Upcycling boom in fashion: designers take action to reduce textile waste - Korea Times
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Upcycling boom in fashion: designers take action to reduce textile waste

A T-shirt of Holy Number 7 made of recyclable fabric / Courtesy of Holy Number 7
A T-shirt of Holy Number 7 made of recyclable fabric / Courtesy of Holy Number 7

By Park Ji-won

The pandemic has become a turning point for fashion labels as local designers have begun to search their souls to figure out if there is any way they are responsible for the spread of COVID-19.

Some have concluded that they are not immune from responsibility because every year billions of tons of textile waste ends up in landfills.

Concerned about the fashion-driven environmental degradation, some designers are belatedly taking action to stop textile waste.

Hansome, a fashion affiliate of Hyundai Department Store, launched its Carbon Zero Project in February to cut carbon emissions by upcycling its fabric waste into interior design products instead of just throwing it away.

"The company had been burning up to 80,000 items of clothing, weighing 60 tons, annually to control stocks. But we decided to launch the project to take responsibility as a fashion company and expect to reduce our carbon emissions by 144 tons every year."

Eyeglass of Holy Number 7 made of overstock and 'dead-stock' fabrics / Courtesy of Holy Number 7
Eyeglass of Holy Number 7 made of overstock and 'dead-stock' fabrics / Courtesy of Holy Number 7

Becoming a norm in fashion industry.

In the latest 2021 Fall/Winter Seoul Fashion Week held online in March with 43 participating brands and designers, including Holy Number 7, Hanacha Studio, ul:kin, KWAK HYUN JOO COLLECTION, PARTSPARTS and RINJEON, participants declared they would pursue sustainable fashion, introducing the concept of sustainability or eco-friendliness for this season. The number of such brands is the largest seen at Seoul Fashion Week, according to organizing officials.

Holy Number 7, a five-year-old genderless brand based on Biblical phrases touching on current social issues, is an active player in "sustainable fashion" by recycling overstock and "dead-stock" fabrics in its new collection. It aims to raise awareness of environmental issues, vowing not to produce textile wastes in its lineup. About 60 percent of the brand's fashion items and garments are based on the concept.

"The pandemic enlightened me to focus on environmental issues and take action. I think some of our past activities are responsible for worsening the environment which leads up to the virus situation. It's time to take action together for the environment," Choi Kyoung-ho, CEO and designer of Holy Number 7, told The Korea Times, Tuesday.

He said revenue is not the only reason behind his business' decision to upcycle fabrics, noting other global issues such as fair trade and the human rights of workers have driven his business to adopt a new normal.

"In European countries, sustainable fashion has already become the norm. Many European buyers are interested in buying products based on sustainability. But here in Korea only a few fashion brands have embraced the issue, although the number of environmentally aware labels is increasing," Choi said.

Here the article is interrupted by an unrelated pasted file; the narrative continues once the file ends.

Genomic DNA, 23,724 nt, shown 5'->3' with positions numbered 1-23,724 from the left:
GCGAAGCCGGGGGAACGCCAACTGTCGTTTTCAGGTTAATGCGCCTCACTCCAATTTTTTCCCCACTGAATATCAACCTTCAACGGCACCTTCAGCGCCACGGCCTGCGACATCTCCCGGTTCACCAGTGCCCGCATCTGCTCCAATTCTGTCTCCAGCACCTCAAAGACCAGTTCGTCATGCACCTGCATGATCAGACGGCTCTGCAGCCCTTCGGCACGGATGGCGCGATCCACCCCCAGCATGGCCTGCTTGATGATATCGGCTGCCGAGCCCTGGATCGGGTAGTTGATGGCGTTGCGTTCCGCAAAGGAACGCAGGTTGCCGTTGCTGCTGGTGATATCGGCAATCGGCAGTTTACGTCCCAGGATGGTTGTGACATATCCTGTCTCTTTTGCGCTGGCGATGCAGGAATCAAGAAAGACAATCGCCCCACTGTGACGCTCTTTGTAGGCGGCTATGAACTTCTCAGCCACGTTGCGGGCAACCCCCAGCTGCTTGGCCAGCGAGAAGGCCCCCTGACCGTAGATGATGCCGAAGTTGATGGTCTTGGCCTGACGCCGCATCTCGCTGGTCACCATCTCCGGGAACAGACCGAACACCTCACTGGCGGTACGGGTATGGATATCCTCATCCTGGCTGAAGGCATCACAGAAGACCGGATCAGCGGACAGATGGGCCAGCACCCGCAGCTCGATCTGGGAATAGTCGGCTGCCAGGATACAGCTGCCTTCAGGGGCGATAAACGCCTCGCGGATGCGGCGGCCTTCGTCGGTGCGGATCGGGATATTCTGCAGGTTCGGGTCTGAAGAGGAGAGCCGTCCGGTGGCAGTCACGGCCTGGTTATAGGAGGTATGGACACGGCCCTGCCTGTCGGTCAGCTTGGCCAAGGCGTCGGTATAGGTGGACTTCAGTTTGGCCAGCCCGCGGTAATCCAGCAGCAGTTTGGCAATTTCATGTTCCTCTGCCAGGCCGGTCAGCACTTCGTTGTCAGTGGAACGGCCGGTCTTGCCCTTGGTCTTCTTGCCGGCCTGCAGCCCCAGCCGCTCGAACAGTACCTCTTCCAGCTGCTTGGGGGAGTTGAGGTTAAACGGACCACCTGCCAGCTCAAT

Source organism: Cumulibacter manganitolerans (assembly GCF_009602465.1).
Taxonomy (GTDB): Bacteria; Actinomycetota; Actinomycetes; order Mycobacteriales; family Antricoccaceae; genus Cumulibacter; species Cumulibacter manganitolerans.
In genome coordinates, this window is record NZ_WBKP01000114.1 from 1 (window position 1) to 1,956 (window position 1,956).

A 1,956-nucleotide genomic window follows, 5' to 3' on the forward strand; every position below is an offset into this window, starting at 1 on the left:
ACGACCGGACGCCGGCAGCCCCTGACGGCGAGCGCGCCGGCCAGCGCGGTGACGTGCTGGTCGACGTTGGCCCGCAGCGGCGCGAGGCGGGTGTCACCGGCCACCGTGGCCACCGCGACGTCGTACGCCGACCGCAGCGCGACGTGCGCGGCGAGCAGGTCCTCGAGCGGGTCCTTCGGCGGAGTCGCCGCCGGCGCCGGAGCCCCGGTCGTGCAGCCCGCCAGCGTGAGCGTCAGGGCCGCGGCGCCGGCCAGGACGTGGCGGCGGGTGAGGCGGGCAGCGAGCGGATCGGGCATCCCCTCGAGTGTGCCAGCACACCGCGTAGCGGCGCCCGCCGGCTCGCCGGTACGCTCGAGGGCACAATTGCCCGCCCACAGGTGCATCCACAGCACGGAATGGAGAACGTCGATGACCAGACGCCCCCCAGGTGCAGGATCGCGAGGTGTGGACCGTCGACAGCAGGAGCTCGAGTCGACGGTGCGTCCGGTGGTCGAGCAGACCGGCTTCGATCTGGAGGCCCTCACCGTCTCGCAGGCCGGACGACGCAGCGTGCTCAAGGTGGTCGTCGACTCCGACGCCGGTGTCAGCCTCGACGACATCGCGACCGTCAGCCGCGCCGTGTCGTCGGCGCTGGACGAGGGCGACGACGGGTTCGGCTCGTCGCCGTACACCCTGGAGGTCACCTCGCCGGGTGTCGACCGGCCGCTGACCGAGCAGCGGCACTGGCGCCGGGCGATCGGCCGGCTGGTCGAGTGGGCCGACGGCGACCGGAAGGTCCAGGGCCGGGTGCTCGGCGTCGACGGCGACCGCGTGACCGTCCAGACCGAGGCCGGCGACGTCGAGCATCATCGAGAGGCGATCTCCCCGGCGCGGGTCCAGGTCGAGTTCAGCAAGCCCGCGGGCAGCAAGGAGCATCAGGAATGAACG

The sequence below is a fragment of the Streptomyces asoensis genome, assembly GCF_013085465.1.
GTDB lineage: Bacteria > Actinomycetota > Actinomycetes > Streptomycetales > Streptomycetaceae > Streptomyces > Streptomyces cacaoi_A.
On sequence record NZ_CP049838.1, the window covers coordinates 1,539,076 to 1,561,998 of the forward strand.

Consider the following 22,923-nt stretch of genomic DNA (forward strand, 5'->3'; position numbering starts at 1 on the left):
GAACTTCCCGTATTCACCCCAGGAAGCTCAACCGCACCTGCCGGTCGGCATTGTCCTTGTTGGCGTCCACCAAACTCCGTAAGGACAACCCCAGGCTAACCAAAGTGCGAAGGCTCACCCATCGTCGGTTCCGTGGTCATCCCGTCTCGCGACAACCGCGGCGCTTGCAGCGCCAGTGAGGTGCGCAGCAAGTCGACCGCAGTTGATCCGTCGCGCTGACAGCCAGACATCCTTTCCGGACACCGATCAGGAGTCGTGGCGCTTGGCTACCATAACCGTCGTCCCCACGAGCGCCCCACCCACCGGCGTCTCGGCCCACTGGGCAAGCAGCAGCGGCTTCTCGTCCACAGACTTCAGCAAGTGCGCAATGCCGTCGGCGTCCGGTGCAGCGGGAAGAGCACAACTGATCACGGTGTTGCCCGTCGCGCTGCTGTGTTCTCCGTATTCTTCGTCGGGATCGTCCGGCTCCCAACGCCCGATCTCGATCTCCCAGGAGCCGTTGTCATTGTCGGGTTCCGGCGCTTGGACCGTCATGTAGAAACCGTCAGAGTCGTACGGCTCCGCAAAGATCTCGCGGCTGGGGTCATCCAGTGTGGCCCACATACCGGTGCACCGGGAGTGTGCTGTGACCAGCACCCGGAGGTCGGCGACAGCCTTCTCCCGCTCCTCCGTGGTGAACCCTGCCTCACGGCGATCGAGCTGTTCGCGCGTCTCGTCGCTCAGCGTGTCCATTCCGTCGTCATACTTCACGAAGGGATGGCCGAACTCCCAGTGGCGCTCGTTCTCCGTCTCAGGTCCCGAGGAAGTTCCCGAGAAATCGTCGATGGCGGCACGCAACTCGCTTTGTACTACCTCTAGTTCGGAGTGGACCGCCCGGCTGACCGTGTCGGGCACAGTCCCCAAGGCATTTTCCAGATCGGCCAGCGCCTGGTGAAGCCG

He said upcycling is a challenge for Korean fashion because the local textile industry doesn't have the same patterns. "We are changing our materials and systems gradually to make more of these products. Sustainability in fashion is unavoidable," he said.

TXT's Yeonjun wearing ul:kin's F/W LSD Collection NYFW / Courtesy of ul:kin
TXT's Yeonjun wearing ul:kin's F/W LSD Collection NYFW / Courtesy of ul:kin

Designers say sustainability has triggered a shift in textile manufacturing.

Ul:kin's bag made from a painting / Courtesy of ul:kin
Ul:kin's bag made from a painting / Courtesy of ul:kin
"In the past, fashion designers used to prioritize visually attractive material and their products reflected this trait. But that is something old-fashioned. These days, I think fashion designers are facing calls to include social messages into their designs, and improve the manufacturing system to be more sustainable," Lee Seong-dong, creative director of ul:kin, said. His brand, launched in 2014, has been receiving media attention for upcycling paintings by making them into bags and aiming to make fashion products based on sustainability by combining art, upcycling, deconstruction and reconstruction, and hybrid concepts.

He stressed that fashion brands are being asked to make aesthetically pleasing yet ethical products at the same time.

"People won't ride Teslas while wearing furs. Our brand didn't do much promotion but sales are on the rise both overseas and domestically presumably because more people are resonating with our brand's philosophy on sustainability. I consider this as a change in consumer demand over recent years. However, there is no point to simply make a product based on ethical philosophy. More consumers buy a product which is cool and also has something to do with sustainability. So we are trying to include eco-friendly fabrics such as recycled polyester, and to develop our own fabric that is friendly to the environment, while including more cultural items for product uniqueness. Fashion items and clothes are part of our social movement."


Park Ji-won jwpark@koreatimes.co.kr


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